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Some unpleasant arithmetics of regional unemployment in the EU. Are there any lessons for EMU?

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Author Info

  • Lucio R. Pench
  • Paolo Sestito
  • Elisabetta Frontini

Abstract

Several studies have documented the weak response of regional wage differentials and labour mobility following region-specific (“idiosyncraticâ€) shocks in the average of the EU countries. This has been often taken as evidence of the rigidity of labour markets in European countries, as opposed to the flexibility of the USA. However, as such shocks by definition average to zero, one cannot make an explicit link between the (lack of) adjustment at regional level and aggregate unemployment. Moreover, the emphasis on the reaction to short-run idiosyncratic shocks is unlikely to explain the permanent differentials across regions, which characterise the regional distribution of unemployment in many EU countries. This paper tries to provide a better understanding of the regional distribution of unemployment and why region-specific shocks can matter for aggregate unemployment. It does so by explicitly considering the possibility of asymmetric reactions, so that unemployment rises more in poorer areas suffering an adverse shock than it declines in richer regions experiencing a favourable shock. The reason behind such asymmetries is the presence of a wage floor in the poorer regions resulting from policy centralisation, as for instance in the case of a national unemployment compensation system, which provides benefits that are uniform across regions. If such a mechanism is at work, aggregate unemployment tends to be “inflated†by region-specific shocks that are inequality- increasing. After presenting an illustrative model of the mechanism, the paper proposes a simple measure of the resulting “excess unemploymentâ€, based on the difference between the average (national) unemployment rate and the unemployment rate of the median region. It also examines the relationship between regional asymmetries in unemployment and the dispersion of productivity across regions, taken as proxy of the inequality-increasing shocks. The evidence, while not entirely conclusive, justifies two tentative policy conclusions, which are particularly relevant in the context of EMU: a) to avoid centralisation of labour market institutions at the EU level that may end up inflating aggregate unemployment; b) to effectively deploy regional policies to combat inequality- increasing shocks.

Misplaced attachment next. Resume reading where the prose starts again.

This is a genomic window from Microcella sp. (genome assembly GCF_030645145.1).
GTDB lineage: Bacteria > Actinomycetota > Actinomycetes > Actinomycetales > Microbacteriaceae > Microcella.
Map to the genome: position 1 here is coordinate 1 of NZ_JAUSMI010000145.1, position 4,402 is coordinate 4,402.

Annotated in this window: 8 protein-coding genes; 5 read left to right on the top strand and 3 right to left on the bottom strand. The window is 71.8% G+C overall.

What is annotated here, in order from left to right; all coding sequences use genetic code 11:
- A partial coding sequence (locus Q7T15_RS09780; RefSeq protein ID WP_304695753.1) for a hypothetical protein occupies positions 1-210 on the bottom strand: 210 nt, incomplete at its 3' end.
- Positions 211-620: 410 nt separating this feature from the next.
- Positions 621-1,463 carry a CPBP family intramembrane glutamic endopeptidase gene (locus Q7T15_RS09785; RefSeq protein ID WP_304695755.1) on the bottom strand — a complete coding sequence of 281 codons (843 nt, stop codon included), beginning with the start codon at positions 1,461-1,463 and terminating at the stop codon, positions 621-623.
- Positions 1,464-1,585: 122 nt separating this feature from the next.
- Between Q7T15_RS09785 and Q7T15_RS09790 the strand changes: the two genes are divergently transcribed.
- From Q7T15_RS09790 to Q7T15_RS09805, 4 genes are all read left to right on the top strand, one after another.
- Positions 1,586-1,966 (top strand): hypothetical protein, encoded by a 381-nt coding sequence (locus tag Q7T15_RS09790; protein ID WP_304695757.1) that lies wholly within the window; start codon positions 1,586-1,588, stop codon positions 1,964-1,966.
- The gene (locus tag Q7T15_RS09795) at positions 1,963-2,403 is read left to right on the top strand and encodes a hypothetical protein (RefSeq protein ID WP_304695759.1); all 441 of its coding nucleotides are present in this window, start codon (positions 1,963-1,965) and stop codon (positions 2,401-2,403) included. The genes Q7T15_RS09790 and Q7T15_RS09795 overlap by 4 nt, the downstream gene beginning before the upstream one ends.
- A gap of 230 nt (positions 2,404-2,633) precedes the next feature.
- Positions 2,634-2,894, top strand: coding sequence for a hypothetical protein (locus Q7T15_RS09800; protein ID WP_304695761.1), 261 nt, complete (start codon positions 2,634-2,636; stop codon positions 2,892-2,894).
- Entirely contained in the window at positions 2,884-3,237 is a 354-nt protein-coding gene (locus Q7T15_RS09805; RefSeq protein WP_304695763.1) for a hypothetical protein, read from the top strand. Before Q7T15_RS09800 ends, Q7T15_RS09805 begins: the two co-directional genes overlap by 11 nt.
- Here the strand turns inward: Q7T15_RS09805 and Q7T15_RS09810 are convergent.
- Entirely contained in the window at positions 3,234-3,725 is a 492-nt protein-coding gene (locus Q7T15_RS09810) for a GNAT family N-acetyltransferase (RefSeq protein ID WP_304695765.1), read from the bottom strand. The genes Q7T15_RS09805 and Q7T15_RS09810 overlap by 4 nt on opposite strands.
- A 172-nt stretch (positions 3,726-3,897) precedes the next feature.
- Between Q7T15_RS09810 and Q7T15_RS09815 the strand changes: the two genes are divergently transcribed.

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Bibliographic Info

Paper provided by Directorate General Economic and Monetary Affairs (DG ECFIN), European Commission in its series European Economy - Economic Papers with number 134.

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Length: 50 pages
Date of creation: Apr 1999
Date of revision:
Handle: RePEc:euf:ecopap:0134

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Related research

Keywords: regional policy; unemployment; disparities;

References

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  1. Maclennan, Duncan & Muellbauer, John & Stephens, Mark, 1999. "Asymmetries in Housing and Financial Market Institutions and EMU," CEPR Discussion Papers 2062, C.E.P.R. Discussion Papers.
  2. Nickell, Stephen & Bell, Brian, 1995. "The Collapse in Demand for the Unskilled and Unemployment across the OECD," Oxford Review of Economic Policy, Oxford University Press, vol. 11(1), pages 40-62, Spring.
  3. Olivier Jean Blanchard & Lawrence F. Katz, 1992. "Regional Evolutions," Brookings Papers on Economic Activity, Economic Studies Program, The Brookings Institution, vol. 23(1), pages 1-76.
  4. David G. Blanchflower & Andrew J. Oswald, 1995. "The Wage Curve," MIT Press Books, The MIT Press, edition 1, volume 1, number 026202375x, December.